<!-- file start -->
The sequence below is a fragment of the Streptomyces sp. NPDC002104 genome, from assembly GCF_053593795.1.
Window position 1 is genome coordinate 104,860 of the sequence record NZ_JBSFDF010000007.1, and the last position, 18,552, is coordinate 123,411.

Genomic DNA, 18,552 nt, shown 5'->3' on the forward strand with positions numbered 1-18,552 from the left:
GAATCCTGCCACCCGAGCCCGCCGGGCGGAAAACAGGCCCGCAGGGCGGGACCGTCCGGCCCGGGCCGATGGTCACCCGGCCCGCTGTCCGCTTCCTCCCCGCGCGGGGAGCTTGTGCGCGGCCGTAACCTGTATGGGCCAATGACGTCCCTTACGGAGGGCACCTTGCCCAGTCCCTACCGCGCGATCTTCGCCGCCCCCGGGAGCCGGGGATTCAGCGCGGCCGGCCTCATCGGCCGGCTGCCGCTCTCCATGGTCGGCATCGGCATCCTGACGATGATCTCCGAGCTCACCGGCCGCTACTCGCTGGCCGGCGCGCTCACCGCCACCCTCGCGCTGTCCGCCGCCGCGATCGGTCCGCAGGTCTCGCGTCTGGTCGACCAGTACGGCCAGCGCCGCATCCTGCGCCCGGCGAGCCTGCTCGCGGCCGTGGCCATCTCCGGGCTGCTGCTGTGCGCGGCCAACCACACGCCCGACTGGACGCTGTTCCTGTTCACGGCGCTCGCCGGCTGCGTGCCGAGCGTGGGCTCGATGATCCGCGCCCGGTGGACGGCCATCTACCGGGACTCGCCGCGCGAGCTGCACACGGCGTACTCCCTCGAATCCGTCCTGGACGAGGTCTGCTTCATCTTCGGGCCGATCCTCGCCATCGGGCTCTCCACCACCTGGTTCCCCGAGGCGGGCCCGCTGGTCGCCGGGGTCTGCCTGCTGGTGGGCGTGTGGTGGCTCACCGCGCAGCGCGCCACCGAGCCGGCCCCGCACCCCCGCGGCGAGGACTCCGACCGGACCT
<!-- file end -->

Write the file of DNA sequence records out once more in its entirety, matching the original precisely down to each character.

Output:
The sequence below is a fragment of the Streptomyces sp. NPDC002104 genome, from assembly GCF_053593795.1.
Window position 1 is genome coordinate 104,860 of the sequence record NZ_JBSFDF010000007.1, and the last position, 18,552, is coordinate 123,411.

Genomic DNA, 18,552 nt, shown 5'->3' on the forward strand with positions numbered 1-18,552 from the left:
GAATCCTGCCACCCGAGCCCGCCGGGCGGAAAACAGGCCCGCAGGGCGGGACCGTCCGGCCCGGGCCGATGGTCACCCGGCCCGCTGTCCGCTTCCTCCCCGCGCGGGGAGCTTGTGCGCGGCCGTAACCTGTATGGGCCAATGACGTCCCTTACGGAGGGCACCTTGCCCAGTCCCTACCGCGCGATCTTCGCCGCCCCCGGGAGCCGGGGATTCAGCGCGGCCGGCCTCATCGGCCGGCTGCCGCTCTCCATGGTCGGCATCGGCATCCTGACGATGATCTCCGAGCTCACCGGCCGCTACTCGCTGGCCGGCGCGCTCACCGCCACCCTCGCGCTGTCCGCCGCCGCGATCGGTCCGCAGGTCTCGCGTCTGGTCGACCAGTACGGCCAGCGCCGCATCCTGCGCCCGGCGAGCCTGCTCGCGGCCGTGGCCATCTCCGGGCTGCTGCTGTGCGCGGCCAACCACACGCCCGACTGGACGCTGTTCCTGTTCACGGCGCTCGCCGGCTGCGTGCCGAGCGTGGGCTCGATGATCCGCGCCCGGTGGACGGCCATCTACCGGGACTCGCCGCGCGAGCTGCACACGGCGTACTCCCTCGAATCCGTCCTGGACGAGGTCTGCTTCATCTTCGGGCCGATCCTCGCCATCGGGCTCTCCACCACCTGGTTCCCCGAGGCGGGCCCGCTGGTCGCCGGGGTCTGCCTGCTGGTGGGCGTGTGGTGGCTCACCGCGCAGCGCGCCACCGAGCCGGCCCCGCACCCCCGCGGCGAGGACTCCGACCGGACCT